After the Form 7-R and 8-R have been submitted you will need to pay for registration ($200 registration fee for the CPO or CTA; $85 for each associated person or principal; $750 for NFA membership (this is an annual fee)). After payment has been submitted, the NFA will review your application. Typically registration should be complete within about 3-5 weeks. The next step will be to have your disclosure document approved by the NFA – your compliance professional can help you with this process.

You will be able to check on your registration through the NFA’s BASIC system.

Definitions

According to the CFTC website, the definition of CPO and CTA are as follows:

Commodity Pool Operator (CPO): A person engaged in a business similar to an investment trust or a syndicate and who solicits or accepts funds, securities, or property for the purpose of trading commodity futures contracts or commodity options. The commodity pool operator either itself makes trading decisions on behalf of the pool or engages a commodity trading advisor to do so.

Commodity Trading Advisor (CTA): A person who, for pay, regularly engages in the business of advising others as to the value of commodity futures or options or the advisability of trading in commodity futures or options, or issues analyses or reports concerning commodity futures or options.

Associated Person (AP): An individual who solicits or accepts (other than in a clerical capacity) orders, discretionary accounts, or participation in a commodity pool, or supervises any individual so engaged, on behalf of a futures commission merchant, an introducing broker, a commodity trading advisor, a commodity pool operator, or an agricultural trade option merchant.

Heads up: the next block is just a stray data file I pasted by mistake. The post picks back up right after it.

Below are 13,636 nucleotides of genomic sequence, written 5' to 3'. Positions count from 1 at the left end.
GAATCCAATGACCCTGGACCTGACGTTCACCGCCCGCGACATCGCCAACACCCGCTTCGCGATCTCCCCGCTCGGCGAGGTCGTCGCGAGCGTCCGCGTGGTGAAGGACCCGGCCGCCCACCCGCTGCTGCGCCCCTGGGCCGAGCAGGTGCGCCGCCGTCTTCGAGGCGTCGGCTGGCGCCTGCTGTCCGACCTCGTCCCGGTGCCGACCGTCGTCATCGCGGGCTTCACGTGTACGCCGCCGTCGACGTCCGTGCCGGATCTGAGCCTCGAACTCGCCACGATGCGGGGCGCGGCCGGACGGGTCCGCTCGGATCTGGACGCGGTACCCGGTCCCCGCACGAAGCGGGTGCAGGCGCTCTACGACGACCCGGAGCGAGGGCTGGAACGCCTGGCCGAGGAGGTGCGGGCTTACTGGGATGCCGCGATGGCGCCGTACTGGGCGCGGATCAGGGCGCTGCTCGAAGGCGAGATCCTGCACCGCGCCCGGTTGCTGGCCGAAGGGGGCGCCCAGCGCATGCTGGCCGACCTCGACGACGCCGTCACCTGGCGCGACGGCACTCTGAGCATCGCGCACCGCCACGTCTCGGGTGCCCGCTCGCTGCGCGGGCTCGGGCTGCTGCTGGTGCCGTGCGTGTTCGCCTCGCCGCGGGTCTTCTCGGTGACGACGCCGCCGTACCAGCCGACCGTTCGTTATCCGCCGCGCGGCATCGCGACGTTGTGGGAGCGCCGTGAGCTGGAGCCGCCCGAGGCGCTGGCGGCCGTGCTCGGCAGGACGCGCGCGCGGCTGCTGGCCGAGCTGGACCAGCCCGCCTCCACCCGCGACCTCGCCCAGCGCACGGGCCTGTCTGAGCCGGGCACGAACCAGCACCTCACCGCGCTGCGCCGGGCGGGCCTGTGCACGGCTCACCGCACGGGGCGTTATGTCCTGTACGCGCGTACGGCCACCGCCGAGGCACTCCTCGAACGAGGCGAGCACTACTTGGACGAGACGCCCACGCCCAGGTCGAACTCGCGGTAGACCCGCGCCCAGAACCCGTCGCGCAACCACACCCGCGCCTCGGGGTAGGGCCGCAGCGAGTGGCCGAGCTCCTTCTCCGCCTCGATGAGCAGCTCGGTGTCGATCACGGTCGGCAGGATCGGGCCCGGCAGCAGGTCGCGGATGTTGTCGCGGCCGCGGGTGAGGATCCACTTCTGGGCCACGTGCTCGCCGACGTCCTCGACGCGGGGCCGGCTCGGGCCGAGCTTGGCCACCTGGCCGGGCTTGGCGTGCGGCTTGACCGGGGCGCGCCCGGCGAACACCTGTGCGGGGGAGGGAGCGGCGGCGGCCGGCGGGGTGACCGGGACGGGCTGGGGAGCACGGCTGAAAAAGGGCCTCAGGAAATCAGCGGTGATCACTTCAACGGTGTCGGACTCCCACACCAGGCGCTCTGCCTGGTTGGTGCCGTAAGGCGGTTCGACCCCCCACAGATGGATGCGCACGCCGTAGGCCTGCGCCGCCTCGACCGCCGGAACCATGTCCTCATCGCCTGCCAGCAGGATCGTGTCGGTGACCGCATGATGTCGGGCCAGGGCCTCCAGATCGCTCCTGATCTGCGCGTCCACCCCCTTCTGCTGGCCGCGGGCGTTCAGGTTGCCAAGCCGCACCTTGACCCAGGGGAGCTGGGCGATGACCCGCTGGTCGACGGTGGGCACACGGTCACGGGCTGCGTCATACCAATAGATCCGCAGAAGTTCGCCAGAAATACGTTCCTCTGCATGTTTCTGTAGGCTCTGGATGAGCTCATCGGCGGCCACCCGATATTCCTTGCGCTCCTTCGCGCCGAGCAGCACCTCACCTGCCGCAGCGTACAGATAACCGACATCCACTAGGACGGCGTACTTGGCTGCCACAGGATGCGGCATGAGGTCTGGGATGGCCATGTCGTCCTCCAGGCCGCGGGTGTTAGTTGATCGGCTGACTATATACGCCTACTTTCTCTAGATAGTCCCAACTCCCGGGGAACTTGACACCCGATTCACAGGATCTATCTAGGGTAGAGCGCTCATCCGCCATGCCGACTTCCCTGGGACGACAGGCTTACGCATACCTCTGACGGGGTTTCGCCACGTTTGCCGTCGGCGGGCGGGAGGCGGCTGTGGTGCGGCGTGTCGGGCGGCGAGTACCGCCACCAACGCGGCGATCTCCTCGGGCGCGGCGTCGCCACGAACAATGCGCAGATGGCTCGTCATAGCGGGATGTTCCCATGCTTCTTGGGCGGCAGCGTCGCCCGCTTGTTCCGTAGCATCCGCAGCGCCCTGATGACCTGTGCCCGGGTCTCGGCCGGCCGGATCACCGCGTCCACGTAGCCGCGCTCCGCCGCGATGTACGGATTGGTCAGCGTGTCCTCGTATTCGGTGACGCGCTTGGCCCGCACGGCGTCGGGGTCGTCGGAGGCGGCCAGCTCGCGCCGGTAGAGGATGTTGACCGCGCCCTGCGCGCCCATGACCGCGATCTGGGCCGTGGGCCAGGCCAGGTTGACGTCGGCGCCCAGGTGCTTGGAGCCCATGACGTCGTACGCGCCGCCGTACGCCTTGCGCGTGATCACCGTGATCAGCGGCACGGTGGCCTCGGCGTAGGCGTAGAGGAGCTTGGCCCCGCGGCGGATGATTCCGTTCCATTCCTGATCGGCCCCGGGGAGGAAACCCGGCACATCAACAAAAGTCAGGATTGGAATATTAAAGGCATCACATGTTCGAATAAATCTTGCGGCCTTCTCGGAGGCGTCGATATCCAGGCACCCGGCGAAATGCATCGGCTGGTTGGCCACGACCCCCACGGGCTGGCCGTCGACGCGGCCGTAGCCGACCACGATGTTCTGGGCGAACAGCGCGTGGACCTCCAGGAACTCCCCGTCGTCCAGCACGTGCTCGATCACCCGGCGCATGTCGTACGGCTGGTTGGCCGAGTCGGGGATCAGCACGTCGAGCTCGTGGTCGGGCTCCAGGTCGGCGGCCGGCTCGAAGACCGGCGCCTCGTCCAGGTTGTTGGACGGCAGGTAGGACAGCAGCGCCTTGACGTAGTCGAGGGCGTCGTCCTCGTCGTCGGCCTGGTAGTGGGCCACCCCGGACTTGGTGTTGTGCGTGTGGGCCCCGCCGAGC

37 thoughts on “How to register as a CPO or a CTA

  1. Pingback: Hedge Fund Podcast (August 18, 2008) at Hedgefund Podcasts

  2. Pingback: What licenses do you need to start or manage a hedge fund? | Hedge Fund Law Blog

  3. Pingback: | Hedge Fund Law Blog

  4. Pingback: NFA sends request for financials to Commodity Hedge Funds | Hedge Fund Law Blog

  5. Pingback: Hedge Fund CPO Exemptions | Hedge Fund Law Blog

  6. Pingback: Forex Disclosure Documents Overview Part I | Hedge Fund Law Blog

  7. Pingback: Submitting Forex Disclosure Documents to the NFA | Hedge Fund Law Blog

  8. Pingback: CFTC and NFA and Hedge Fund Regulation: Report by the GAO | Hedge Fund Law Blog

  9. Frank Morgan

    Regarding the question of “holding oneself out as a CTA”, I understood that there are somewhat different and less rigid requirements when dealing with a QEC(qualified eligible client). Please comment on this. Thanks